Briefs: Aubrey Mcclendon’s crash; Abercrombie looks natty
●●Aubrey Mcclendon, former CEO of
Chesapeake Energy, died in a car accident a day after being indicted on charges of rigging the price rice of oil and gas wells in Oklahoma. He was considered a shale gas savant, building Chesapeake from a wildcat operation to a drilling empire with rights to 16 million acres in his home state. Before the accident, Mcclendon, 56, called the allegations “wrong and unprecedented.”
●● Sports Authority filed for bankruptcy and said it would close almost one-third of its 450 stores as it struggles to compete with Dick’s Sporting Goods, Walmart Stores, Target, and online retailers. Its biggest creditors include Nike and Under Armour. The company obtained $595 million in bankruptcy financing to get back in shape.
●● Monsanto cut its profit forecast for the year, citing several macroeconomic challenges, including a strong dollar and relatively low commodity prices. The seed and fertilizer giant is also facing a glut of generic glyphosate, a weed killer that long cultivated big profits for it.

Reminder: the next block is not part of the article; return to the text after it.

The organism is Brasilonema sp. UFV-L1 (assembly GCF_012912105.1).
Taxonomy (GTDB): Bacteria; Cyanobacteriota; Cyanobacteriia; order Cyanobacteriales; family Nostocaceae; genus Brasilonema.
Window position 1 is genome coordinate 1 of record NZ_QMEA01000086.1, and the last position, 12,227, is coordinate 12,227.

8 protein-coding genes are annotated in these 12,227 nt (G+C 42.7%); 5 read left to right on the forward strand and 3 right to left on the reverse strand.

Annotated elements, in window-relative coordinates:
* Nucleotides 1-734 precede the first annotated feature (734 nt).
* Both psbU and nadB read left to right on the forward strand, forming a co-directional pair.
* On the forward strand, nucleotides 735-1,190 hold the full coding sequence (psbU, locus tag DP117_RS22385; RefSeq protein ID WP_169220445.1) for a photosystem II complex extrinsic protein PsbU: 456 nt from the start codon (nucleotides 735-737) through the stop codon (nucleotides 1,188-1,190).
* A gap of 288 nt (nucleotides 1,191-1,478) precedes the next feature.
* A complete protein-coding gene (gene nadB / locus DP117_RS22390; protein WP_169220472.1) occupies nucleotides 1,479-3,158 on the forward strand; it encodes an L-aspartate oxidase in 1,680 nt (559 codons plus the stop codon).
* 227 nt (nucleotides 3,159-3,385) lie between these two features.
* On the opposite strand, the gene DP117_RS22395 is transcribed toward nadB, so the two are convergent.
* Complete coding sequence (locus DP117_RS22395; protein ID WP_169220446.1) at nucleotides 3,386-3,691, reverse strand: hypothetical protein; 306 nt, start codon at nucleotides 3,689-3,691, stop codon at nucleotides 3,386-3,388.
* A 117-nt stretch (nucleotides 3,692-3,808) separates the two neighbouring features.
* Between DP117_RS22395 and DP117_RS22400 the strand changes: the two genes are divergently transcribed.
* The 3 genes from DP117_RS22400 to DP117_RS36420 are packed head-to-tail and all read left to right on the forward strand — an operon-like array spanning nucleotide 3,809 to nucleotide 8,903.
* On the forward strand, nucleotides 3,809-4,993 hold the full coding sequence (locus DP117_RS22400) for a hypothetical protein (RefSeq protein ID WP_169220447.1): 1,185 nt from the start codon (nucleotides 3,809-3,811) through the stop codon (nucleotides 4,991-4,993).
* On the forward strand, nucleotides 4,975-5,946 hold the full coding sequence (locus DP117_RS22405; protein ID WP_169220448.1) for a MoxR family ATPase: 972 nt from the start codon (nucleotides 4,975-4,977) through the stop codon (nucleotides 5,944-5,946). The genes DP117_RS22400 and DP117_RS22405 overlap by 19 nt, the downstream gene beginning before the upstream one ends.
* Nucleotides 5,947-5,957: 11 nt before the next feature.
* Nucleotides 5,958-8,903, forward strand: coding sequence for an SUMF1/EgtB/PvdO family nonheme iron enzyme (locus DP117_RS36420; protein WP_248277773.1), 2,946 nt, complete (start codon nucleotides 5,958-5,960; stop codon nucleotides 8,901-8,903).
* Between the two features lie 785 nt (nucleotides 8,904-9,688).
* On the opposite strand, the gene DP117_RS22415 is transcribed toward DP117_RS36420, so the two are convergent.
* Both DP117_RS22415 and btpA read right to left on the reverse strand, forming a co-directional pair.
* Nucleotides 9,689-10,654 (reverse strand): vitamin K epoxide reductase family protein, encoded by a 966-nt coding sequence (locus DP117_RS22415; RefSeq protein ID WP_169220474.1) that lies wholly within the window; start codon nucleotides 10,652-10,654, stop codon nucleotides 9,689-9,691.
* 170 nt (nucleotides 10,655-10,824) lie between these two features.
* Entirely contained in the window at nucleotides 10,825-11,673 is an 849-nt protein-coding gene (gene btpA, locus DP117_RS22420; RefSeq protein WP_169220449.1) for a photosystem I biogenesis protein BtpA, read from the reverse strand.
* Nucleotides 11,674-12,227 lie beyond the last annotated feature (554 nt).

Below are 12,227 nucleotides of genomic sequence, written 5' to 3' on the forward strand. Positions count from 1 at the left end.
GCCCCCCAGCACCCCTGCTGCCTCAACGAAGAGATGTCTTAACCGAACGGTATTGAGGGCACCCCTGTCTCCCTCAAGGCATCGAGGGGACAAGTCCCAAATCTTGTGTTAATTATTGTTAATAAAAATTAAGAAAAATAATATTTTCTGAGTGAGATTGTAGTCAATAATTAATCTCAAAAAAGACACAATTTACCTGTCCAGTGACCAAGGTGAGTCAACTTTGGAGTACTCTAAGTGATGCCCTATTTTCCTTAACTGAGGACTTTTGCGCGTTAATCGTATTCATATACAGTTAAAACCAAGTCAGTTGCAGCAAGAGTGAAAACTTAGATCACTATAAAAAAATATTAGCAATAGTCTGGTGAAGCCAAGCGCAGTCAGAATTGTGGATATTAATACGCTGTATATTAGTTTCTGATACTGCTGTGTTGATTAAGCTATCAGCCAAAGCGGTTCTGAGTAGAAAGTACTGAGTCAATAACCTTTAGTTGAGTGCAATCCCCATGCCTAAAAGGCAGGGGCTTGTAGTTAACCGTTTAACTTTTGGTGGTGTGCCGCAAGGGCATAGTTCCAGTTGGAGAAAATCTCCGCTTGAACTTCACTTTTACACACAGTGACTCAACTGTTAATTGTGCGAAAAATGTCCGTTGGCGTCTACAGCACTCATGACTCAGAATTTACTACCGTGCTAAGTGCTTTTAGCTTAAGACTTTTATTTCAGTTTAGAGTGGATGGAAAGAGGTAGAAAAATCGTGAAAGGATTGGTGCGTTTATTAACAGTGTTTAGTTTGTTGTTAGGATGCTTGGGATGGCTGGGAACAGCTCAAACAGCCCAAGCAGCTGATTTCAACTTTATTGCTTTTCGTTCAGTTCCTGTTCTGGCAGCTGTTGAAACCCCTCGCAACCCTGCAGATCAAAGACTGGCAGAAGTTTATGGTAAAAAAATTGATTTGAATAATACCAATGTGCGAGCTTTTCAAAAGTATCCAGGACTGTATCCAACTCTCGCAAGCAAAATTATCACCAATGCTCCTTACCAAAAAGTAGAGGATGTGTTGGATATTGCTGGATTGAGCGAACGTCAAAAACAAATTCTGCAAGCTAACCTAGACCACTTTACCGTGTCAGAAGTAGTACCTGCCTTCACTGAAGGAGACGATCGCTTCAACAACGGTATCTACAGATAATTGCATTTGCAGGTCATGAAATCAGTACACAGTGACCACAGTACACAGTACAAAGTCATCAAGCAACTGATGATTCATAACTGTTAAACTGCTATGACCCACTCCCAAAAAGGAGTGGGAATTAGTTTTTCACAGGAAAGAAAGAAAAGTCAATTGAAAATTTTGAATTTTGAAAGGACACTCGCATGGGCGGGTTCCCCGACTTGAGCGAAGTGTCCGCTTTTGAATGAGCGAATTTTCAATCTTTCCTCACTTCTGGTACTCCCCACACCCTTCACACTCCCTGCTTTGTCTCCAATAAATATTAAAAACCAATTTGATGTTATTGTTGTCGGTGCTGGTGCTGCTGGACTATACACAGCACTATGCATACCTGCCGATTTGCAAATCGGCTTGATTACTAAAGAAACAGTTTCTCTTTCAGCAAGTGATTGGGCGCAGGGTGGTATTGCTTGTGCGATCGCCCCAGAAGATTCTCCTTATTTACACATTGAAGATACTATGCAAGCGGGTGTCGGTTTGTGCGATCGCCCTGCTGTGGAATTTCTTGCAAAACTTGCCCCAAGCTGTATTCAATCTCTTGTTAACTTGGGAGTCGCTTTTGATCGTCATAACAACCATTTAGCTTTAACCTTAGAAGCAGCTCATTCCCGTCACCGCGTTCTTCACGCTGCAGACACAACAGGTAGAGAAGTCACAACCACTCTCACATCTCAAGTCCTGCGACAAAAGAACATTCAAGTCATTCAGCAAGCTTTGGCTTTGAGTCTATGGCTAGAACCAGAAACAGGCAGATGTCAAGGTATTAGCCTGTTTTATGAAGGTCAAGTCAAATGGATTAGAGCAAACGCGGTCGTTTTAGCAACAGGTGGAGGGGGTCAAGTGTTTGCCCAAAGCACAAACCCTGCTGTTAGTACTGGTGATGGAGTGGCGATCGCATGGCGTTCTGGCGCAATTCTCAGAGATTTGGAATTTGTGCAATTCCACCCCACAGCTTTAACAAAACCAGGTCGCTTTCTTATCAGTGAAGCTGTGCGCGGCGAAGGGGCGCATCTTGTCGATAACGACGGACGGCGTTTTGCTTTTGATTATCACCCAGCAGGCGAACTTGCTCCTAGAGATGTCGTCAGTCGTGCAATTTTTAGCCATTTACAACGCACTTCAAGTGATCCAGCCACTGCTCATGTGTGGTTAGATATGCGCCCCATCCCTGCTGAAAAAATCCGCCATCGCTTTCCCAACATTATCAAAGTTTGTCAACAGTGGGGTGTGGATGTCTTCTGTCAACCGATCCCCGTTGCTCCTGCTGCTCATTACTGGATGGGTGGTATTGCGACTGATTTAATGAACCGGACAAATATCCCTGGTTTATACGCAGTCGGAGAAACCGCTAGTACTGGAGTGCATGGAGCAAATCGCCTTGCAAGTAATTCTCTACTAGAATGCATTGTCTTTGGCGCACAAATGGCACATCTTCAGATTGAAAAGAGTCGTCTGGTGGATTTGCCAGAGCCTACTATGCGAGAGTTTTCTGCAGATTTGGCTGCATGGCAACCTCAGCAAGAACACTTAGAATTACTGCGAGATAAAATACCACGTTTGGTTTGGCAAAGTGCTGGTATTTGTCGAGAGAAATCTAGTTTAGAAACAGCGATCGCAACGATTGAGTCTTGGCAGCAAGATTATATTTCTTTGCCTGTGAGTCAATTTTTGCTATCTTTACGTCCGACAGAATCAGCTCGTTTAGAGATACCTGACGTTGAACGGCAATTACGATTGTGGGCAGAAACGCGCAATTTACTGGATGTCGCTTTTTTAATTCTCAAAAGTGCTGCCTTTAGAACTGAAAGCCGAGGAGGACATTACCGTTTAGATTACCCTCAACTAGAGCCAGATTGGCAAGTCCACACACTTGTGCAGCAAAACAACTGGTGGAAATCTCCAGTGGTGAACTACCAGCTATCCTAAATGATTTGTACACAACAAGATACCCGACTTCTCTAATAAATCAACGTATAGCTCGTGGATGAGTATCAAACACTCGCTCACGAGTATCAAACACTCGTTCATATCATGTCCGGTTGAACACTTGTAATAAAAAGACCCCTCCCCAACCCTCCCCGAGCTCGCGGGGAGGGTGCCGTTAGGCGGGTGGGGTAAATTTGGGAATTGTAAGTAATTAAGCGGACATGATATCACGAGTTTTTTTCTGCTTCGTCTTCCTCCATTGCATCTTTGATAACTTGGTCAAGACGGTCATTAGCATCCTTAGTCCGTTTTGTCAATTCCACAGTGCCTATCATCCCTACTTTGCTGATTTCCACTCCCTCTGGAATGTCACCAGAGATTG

●● Apple attorneys won a small battle in their war over privacy rights. A Brooklyn judge ruled that the company doesn’t have to help unlock a drug dealer’s iphone, validating months of court arguments from the tech giant. The ruling gives Apple a valuable win as it faces a similar legal fight with federal authorities.
●● After putting more clothes on its models, Abercrombie & Fitch posted its first same-store sales gain in more than three years for the quarter ended Jan. 30. Profit increased 33 percent in the period, to $58.9 million.
Star Wars mania contributed to a 25 percent increase in sales for Lego last year. It sold 72 billion bricks in 2015 and released 350 products, including a video game.
“For people under 35, their definition of health is looking good in their underwear.” ——Mark Bertolini, CEO, Aetna